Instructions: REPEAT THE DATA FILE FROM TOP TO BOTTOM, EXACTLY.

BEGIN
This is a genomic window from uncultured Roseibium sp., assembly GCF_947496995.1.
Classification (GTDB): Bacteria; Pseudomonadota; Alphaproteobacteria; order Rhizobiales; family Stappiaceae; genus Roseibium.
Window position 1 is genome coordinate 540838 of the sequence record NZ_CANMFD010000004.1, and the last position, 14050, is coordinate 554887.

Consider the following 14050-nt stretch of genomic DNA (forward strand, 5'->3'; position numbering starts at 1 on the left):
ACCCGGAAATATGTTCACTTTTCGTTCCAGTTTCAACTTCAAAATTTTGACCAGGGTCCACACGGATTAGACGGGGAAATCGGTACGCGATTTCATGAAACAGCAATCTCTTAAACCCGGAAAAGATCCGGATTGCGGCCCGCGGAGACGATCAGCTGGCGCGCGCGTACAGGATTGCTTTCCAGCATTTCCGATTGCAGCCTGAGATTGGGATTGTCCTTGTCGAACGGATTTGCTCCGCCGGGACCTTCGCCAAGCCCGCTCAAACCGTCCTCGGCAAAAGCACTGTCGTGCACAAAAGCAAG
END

This is a genomic window from uncultured Roseibium sp., assembly GCF_947496995.1.
Classification (GTDB): Bacteria; Pseudomonadota; Alphaproteobacteria; order Rhizobiales; family Stappiaceae; genus Roseibium.
Window position 1 is genome coordinate 540838 of the sequence record NZ_CANMFD010000004.1, and the last position, 14050, is coordinate 554887.

Consider the following 14050-nt stretch of genomic DNA (forward strand, 5'->3'; position numbering starts at 1 on the left):
ACCCGGAAATATGTTCACTTTTCGTTCCAGTTTCAACTTCAAAATTTTGACCAGGGTCCACACGGATTAGACGGGGAAATCGGTACGCGATTTCATGAAACAGCAATCTCTTAAACCCGGAAAAGATCCGGATTGCGGCCCGCGGAGACGATCAGCTGGCGCGCGCGTACAGGATTGCTTTCCAGCATTTCCGATTGCAGCCTGAGATTGGGATTGTCCTTGTCGAACGGATTTGCTCCGCCGGGACCTTCGCCAAGCCCGCTCAAACCGTCCTCGGCAAAAGCACTGTCGTGCACAAAAGCAAG